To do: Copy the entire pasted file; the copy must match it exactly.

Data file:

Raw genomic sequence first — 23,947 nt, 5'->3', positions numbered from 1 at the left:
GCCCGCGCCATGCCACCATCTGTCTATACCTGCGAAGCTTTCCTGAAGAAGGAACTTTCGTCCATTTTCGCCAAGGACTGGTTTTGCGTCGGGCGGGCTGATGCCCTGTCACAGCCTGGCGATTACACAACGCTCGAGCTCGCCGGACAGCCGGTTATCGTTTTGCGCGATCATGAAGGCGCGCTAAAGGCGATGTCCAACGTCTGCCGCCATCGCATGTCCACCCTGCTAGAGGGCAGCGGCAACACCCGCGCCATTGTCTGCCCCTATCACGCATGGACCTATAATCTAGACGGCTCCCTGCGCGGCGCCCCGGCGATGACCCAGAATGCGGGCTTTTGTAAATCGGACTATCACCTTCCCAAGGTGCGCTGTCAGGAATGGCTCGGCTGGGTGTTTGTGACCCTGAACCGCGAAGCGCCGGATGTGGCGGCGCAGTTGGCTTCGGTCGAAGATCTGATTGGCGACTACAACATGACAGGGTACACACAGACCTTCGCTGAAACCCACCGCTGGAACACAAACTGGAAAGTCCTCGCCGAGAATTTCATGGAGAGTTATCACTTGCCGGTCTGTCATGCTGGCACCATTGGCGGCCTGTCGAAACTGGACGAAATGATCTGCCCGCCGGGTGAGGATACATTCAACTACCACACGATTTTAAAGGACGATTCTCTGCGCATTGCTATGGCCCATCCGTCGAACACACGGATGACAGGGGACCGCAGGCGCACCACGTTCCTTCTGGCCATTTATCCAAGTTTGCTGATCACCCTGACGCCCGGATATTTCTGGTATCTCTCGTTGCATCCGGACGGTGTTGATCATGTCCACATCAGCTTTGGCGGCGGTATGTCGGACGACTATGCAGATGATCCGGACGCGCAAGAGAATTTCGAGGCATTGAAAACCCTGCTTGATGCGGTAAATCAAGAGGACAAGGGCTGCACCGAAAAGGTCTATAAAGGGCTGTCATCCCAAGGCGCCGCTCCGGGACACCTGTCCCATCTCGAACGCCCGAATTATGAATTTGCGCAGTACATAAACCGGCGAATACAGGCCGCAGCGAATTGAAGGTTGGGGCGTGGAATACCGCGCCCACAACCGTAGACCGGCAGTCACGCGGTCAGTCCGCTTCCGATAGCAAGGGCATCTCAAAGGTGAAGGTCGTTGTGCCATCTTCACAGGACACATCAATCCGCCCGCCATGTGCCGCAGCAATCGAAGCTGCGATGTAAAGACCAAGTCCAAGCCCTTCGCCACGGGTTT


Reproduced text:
Raw genomic sequence first — 23,947 nt, 5'->3', positions numbered from 1 at the left:
GCCCGCGCCATGCCACCATCTGTCTATACCTGCGAAGCTTTCCTGAAGAAGGAACTTTCGTCCATTTTCGCCAAGGACTGGTTTTGCGTCGGGCGGGCTGATGCCCTGTCACAGCCTGGCGATTACACAACGCTCGAGCTCGCCGGACAGCCGGTTATCGTTTTGCGCGATCATGAAGGCGCGCTAAAGGCGATGTCCAACGTCTGCCGCCATCGCATGTCCACCCTGCTAGAGGGCAGCGGCAACACCCGCGCCATTGTCTGCCCCTATCACGCATGGACCTATAATCTAGACGGCTCCCTGCGCGGCGCCCCGGCGATGACCCAGAATGCGGGCTTTTGTAAATCGGACTATCACCTTCCCAAGGTGCGCTGTCAGGAATGGCTCGGCTGGGTGTTTGTGACCCTGAACCGCGAAGCGCCGGATGTGGCGGCGCAGTTGGCTTCGGTCGAAGATCTGATTGGCGACTACAACATGACAGGGTACACACAGACCTTCGCTGAAACCCACCGCTGGAACACAAACTGGAAAGTCCTCGCCGAGAATTTCATGGAGAGTTATCACTTGCCGGTCTGTCATGCTGGCACCATTGGCGGCCTGTCGAAACTGGACGAAATGATCTGCCCGCCGGGTGAGGATACATTCAACTACCACACGATTTTAAAGGACGATTCTCTGCGCATTGCTATGGCCCATCCGTCGAACACACGGATGACAGGGGACCGCAGGCGCACCACGTTCCTTCTGGCCATTTATCCAAGTTTGCTGATCACCCTGACGCCCGGATATTTCTGGTATCTCTCGTTGCATCCGGACGGTGTTGATCATGTCCACATCAGCTTTGGCGGCGGTATGTCGGACGACTATGCAGATGATCCGGACGCGCAAGAGAATTTCGAGGCATTGAAAACCCTGCTTGATGCGGTAAATCAAGAGGACAAGGGCTGCACCGAAAAGGTCTATAAAGGGCTGTCATCCCAAGGCGCCGCTCCGGGACACCTGTCCCATCTCGAACGCCCGAATTATGAATTTGCGCAGTACATAAACCGGCGAATACAGGCCGCAGCGAATTGAAGGTTGGGGCGTGGAATACCGCGCCCACAACCGTAGACCGGCAGTCACGCGGTCAGTCCGCTTCCGATAGCAAGGGCATCTCAAAGGTGAAGGTCGTTGTGCCATCTTCACAGGACACATCAATCCGCCCGCCATGTGCCGCAGCAATCGAAGCTGCGATGTAAAGACCAAGTCCAAGCCCTTCGCCACGGGTTT